Right now is a good time for seeing the planet Mercury, especially if you’re on the Outer Cape, with its wonderful unobstructed views to east on the ocean side. Astronomy is very much a carpe diem thing: when something is up in the sky, you need to get out there and see it before it’s gone. Here is some background you’ll want before Mercury-watching.
Mercury is a scrappy little denizen of the inner solar system, the most elusive of the five planets visible to the unaided eye. It is a small, rocky planet, a little more than one third of Earth’s size. It is also the planet closest to the Sun, orbiting at an average distance of 36 million miles (as opposed to Earth’s 93-million-mile distance from the Sun).
The Sun dominates Mercury’s sky, appearing three times as big there as it does here. And Mercury is hot — very hot; the daytime temperature averages 800 degrees Fahrenheit. But because of its very slow rotation (one day on Mercury lasts 58 Earth days) and because there is no atmosphere to circulate heat, the nightside temperature plunges as low as -280 degrees F. For a visit, you’d have to pack your winter and summer clothes, and lots of sunscreen.
Mercury’s proximity to the Sun also means that it moves through our sky faster than the other planets do. The Greeks called the planet Hermes, after the swiftest of the gods (the Romans later gave it the name Mercury, whom they identified with Hermes). In our sky, Mercury precedes or follows the Sun closely and can be seen for only a short time either just before sunrise or just before sunset. It appears for about two weeks at a time, disappears for a month or so, then re-emerges from the Sun’s glare as another two-week apparition.
This is very different from the other planets, which are more widely separated from the Sun; Venus is often visible well after dark or before sunrise, while Mars, Jupiter, and Saturn are sometimes visible most of the night, and most of the year.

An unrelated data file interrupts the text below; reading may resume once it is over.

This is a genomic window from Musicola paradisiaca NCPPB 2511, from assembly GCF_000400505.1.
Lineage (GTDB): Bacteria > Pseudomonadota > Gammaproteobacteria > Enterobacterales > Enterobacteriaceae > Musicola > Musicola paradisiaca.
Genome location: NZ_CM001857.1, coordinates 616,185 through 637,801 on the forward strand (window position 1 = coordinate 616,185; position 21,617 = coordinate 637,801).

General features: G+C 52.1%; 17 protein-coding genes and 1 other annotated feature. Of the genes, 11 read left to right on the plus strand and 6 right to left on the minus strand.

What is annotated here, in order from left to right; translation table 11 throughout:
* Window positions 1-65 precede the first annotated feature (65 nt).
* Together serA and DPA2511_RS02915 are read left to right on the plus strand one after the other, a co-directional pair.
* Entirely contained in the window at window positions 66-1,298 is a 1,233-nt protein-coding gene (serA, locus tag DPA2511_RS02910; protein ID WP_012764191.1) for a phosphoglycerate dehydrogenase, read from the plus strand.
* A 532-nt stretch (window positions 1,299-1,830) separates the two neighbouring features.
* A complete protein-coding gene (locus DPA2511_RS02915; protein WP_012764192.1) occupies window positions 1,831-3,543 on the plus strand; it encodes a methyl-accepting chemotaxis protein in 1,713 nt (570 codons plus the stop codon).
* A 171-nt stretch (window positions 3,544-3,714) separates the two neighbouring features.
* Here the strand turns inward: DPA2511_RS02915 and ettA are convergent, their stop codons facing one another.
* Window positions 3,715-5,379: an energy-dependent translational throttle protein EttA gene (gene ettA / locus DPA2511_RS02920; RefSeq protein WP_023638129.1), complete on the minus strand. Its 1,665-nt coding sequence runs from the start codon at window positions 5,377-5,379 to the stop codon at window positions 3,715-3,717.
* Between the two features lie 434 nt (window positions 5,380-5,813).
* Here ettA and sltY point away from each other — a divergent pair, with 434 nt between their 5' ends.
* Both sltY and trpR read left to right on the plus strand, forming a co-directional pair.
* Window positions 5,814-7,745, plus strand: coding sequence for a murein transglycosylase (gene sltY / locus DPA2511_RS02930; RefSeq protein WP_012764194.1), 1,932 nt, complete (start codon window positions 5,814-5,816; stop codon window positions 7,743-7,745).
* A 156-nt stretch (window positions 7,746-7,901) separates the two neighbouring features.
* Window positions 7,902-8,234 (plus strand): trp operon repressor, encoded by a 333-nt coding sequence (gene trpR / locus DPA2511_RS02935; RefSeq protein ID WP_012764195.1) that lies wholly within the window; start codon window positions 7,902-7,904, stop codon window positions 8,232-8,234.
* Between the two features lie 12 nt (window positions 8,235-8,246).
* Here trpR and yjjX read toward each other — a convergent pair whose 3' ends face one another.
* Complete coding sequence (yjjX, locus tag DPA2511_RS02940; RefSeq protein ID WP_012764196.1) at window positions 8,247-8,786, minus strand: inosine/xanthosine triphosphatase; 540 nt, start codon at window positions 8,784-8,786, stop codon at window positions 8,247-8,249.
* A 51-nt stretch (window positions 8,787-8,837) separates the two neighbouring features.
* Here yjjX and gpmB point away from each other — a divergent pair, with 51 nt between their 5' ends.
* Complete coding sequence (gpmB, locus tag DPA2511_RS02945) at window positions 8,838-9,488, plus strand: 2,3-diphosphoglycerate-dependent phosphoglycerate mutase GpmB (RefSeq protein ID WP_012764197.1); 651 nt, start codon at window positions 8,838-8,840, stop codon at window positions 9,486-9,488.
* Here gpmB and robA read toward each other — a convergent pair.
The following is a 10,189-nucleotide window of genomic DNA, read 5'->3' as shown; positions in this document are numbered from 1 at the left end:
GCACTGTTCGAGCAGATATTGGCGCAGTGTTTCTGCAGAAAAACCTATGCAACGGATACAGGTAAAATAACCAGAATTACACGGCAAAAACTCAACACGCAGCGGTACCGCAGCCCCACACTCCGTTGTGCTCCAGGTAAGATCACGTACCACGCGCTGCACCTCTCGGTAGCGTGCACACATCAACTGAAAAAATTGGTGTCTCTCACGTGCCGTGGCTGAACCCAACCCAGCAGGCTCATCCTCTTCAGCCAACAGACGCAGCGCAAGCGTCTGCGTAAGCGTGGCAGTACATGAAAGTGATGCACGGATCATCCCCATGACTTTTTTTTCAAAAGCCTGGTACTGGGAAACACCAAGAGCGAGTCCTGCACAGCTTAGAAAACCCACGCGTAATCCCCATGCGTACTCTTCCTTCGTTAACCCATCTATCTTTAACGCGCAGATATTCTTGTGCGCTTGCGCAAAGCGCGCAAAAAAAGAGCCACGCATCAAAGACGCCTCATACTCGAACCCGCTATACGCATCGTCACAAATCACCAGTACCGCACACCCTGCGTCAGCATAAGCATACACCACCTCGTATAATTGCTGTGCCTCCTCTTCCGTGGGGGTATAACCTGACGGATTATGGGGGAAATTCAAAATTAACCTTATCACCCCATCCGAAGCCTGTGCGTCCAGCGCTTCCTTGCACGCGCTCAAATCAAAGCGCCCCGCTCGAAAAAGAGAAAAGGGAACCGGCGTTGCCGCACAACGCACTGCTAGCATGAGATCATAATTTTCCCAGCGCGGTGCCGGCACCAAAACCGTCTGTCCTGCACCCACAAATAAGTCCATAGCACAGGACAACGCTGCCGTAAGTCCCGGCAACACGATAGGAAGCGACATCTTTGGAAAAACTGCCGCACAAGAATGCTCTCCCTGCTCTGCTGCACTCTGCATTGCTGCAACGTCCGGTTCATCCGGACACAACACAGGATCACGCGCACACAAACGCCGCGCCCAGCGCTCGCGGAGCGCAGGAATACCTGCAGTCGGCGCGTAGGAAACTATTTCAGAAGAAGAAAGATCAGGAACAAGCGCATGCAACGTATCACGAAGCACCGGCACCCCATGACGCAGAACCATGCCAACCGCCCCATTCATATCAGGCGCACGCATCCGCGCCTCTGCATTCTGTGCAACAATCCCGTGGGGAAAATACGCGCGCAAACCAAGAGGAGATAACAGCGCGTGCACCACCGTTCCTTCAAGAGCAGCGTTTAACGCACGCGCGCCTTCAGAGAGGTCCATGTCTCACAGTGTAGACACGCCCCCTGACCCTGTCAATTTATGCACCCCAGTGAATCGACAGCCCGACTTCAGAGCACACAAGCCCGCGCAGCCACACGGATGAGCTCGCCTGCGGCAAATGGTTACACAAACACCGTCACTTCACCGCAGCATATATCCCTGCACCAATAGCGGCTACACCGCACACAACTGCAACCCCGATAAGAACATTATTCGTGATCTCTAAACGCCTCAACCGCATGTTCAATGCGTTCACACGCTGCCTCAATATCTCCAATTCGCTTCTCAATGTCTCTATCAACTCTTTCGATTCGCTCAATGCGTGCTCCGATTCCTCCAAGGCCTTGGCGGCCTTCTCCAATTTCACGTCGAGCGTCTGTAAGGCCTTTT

That good Mercury-viewing I mentioned will last from now through around March 10. “Good” is a relative term. If you’re a morning person — and I mean a serious morning person — then I invite you to step outside 30 or 40 minutes before sunrise and find a spot with a clear view to the east. An ocean beach would be perfect. Look low above the horizon a little south of east and you’ll see two stars, which are actually the planets Jupiter and Saturn. The twilight will dim their usual glory a little, but you should be able to find them. Then look carefully for a fainter star near them. That’s Mercury, not as bright as its two enormous siblings, but a cheerful pink-white. In late February you’ll find it between Jupiter and Saturn. As we move into March, it will wander east (left) of bright Jupiter.
The big challenge when it comes to observing the stars from the Outer Cape is the weather. It’s capricious, for one thing. And strong ocean breezes can cause even the stoutest of telescopes to shake, ruining the view in the eyepiece. But for observing Mercury with the naked eye, looking east onto the vast expanse of ocean just before sunrise, there is no better place on Earth to be.